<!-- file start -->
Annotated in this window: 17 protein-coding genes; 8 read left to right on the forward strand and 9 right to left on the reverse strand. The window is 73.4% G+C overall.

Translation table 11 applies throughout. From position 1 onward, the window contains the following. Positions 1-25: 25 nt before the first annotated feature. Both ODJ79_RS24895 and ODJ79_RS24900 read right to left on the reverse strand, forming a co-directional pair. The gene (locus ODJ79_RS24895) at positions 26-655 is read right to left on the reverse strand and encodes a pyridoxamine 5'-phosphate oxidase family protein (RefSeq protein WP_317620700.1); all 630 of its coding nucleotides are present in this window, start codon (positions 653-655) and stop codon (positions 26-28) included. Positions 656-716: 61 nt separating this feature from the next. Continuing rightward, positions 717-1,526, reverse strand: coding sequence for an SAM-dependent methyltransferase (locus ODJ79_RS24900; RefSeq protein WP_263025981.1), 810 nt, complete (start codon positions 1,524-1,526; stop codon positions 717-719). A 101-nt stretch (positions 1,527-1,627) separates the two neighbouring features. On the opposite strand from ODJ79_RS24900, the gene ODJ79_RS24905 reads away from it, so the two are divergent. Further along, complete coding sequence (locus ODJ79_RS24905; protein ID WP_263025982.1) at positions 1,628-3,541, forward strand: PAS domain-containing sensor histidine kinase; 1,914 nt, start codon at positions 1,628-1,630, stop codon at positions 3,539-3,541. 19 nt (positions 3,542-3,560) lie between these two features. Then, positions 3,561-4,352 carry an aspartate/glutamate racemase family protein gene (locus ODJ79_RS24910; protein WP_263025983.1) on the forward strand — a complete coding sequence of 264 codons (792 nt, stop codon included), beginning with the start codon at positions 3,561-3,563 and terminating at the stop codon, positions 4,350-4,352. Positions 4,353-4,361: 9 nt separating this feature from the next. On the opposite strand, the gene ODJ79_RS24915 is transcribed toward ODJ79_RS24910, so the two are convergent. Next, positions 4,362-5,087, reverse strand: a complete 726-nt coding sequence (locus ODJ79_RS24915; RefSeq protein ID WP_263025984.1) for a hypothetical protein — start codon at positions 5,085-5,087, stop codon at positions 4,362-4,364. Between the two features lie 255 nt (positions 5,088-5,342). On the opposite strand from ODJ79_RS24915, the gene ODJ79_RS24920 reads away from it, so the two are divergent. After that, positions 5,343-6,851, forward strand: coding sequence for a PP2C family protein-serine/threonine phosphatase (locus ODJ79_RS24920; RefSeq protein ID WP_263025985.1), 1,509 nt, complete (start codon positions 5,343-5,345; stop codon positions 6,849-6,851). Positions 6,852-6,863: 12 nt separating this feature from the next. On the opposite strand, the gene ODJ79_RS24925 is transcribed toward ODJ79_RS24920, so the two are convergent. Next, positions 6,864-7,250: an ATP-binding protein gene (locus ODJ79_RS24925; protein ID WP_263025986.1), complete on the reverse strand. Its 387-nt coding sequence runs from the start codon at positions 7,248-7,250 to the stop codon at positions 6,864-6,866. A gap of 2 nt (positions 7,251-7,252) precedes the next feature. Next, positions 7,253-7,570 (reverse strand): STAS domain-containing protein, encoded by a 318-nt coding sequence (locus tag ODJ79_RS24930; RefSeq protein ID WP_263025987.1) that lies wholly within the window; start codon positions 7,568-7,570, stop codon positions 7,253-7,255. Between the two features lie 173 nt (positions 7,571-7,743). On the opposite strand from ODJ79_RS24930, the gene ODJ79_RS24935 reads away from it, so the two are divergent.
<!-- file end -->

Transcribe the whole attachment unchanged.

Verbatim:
Annotated in this window: 17 protein-coding genes; 8 read left to right on the forward strand and 9 right to left on the reverse strand. The window is 73.4% G+C overall.

Translation table 11 applies throughout. From position 1 onward, the window contains the following. Positions 1-25: 25 nt before the first annotated feature. Both ODJ79_RS24895 and ODJ79_RS24900 read right to left on the reverse strand, forming a co-directional pair. The gene (locus ODJ79_RS24895) at positions 26-655 is read right to left on the reverse strand and encodes a pyridoxamine 5'-phosphate oxidase family protein (RefSeq protein WP_317620700.1); all 630 of its coding nucleotides are present in this window, start codon (positions 653-655) and stop codon (positions 26-28) included. Positions 656-716: 61 nt separating this feature from the next. Continuing rightward, positions 717-1,526, reverse strand: coding sequence for an SAM-dependent methyltransferase (locus ODJ79_RS24900; RefSeq protein WP_263025981.1), 810 nt, complete (start codon positions 1,524-1,526; stop codon positions 717-719). A 101-nt stretch (positions 1,527-1,627) separates the two neighbouring features. On the opposite strand from ODJ79_RS24900, the gene ODJ79_RS24905 reads away from it, so the two are divergent. Further along, complete coding sequence (locus ODJ79_RS24905; protein ID WP_263025982.1) at positions 1,628-3,541, forward strand: PAS domain-containing sensor histidine kinase; 1,914 nt, start codon at positions 1,628-1,630, stop codon at positions 3,539-3,541. 19 nt (positions 3,542-3,560) lie between these two features. Then, positions 3,561-4,352 carry an aspartate/glutamate racemase family protein gene (locus ODJ79_RS24910; protein WP_263025983.1) on the forward strand — a complete coding sequence of 264 codons (792 nt, stop codon included), beginning with the start codon at positions 3,561-3,563 and terminating at the stop codon, positions 4,350-4,352. Positions 4,353-4,361: 9 nt separating this feature from the next. On the opposite strand, the gene ODJ79_RS24915 is transcribed toward ODJ79_RS24910, so the two are convergent. Next, positions 4,362-5,087, reverse strand: a complete 726-nt coding sequence (locus ODJ79_RS24915; RefSeq protein ID WP_263025984.1) for a hypothetical protein — start codon at positions 5,085-5,087, stop codon at positions 4,362-4,364. Between the two features lie 255 nt (positions 5,088-5,342). On the opposite strand from ODJ79_RS24915, the gene ODJ79_RS24920 reads away from it, so the two are divergent. After that, positions 5,343-6,851, forward strand: coding sequence for a PP2C family protein-serine/threonine phosphatase (locus ODJ79_RS24920; RefSeq protein ID WP_263025985.1), 1,509 nt, complete (start codon positions 5,343-5,345; stop codon positions 6,849-6,851). Positions 6,852-6,863: 12 nt separating this feature from the next. On the opposite strand, the gene ODJ79_RS24925 is transcribed toward ODJ79_RS24920, so the two are convergent. Next, positions 6,864-7,250: an ATP-binding protein gene (locus ODJ79_RS24925; protein ID WP_263025986.1), complete on the reverse strand. Its 387-nt coding sequence runs from the start codon at positions 7,248-7,250 to the stop codon at positions 6,864-6,866. A gap of 2 nt (positions 7,251-7,252) precedes the next feature. Next, positions 7,253-7,570 (reverse strand): STAS domain-containing protein, encoded by a 318-nt coding sequence (locus tag ODJ79_RS24930; RefSeq protein ID WP_263025987.1) that lies wholly within the window; start codon positions 7,568-7,570, stop codon positions 7,253-7,255. Between the two features lie 173 nt (positions 7,571-7,743). On the opposite strand from ODJ79_RS24930, the gene ODJ79_RS24935 reads away from it, so the two are divergent.